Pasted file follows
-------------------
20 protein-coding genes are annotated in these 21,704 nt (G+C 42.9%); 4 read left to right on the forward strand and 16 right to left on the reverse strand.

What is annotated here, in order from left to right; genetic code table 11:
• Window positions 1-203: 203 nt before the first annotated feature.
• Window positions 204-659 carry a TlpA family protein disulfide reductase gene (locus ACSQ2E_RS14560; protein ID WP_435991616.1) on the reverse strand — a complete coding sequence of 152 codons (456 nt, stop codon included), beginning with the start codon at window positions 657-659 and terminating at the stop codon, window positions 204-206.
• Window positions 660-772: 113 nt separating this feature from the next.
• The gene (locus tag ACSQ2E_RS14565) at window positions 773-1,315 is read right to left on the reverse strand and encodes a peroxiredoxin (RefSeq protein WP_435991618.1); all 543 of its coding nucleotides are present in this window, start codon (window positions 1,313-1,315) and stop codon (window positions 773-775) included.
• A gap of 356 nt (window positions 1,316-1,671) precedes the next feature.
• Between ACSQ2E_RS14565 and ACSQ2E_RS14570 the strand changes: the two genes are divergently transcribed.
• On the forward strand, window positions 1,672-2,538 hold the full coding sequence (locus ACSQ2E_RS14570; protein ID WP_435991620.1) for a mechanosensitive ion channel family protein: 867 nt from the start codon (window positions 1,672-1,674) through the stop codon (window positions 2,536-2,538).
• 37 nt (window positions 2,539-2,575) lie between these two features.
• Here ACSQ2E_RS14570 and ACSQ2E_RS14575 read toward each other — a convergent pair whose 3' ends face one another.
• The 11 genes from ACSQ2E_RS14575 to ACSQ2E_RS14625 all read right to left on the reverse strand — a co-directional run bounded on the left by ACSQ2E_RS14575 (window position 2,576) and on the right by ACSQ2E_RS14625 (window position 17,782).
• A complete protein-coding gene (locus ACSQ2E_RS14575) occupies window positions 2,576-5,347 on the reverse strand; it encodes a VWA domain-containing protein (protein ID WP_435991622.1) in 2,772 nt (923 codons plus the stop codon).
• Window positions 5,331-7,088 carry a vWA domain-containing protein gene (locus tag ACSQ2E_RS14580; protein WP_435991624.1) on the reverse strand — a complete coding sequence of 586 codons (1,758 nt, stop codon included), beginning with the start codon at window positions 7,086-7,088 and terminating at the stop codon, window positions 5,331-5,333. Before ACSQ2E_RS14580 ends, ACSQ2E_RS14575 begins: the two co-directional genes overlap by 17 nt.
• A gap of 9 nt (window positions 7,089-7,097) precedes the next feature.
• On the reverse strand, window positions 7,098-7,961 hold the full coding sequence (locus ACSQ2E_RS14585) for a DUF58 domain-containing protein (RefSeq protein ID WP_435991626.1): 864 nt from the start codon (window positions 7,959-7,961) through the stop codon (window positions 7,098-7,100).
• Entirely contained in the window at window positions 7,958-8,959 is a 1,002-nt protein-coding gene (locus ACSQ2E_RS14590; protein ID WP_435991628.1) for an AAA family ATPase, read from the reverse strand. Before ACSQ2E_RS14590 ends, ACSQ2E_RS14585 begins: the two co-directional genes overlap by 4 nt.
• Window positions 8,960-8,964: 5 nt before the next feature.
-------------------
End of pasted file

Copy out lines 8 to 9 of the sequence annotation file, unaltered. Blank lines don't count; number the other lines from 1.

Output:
• Between ACSQ2E_RS14565 and ACSQ2E_RS14570 the strand changes: the two genes are divergently transcribed.
• On the forward strand, window positions 1,672-2,538 hold the full coding sequence (locus ACSQ2E_RS14570; protein ID WP_435991620.1) for a mechanosensitive ion channel family protein: 867 nt from the start codon (window positions 1,672-1,674) through the stop codon (window positions 2,536-2,538).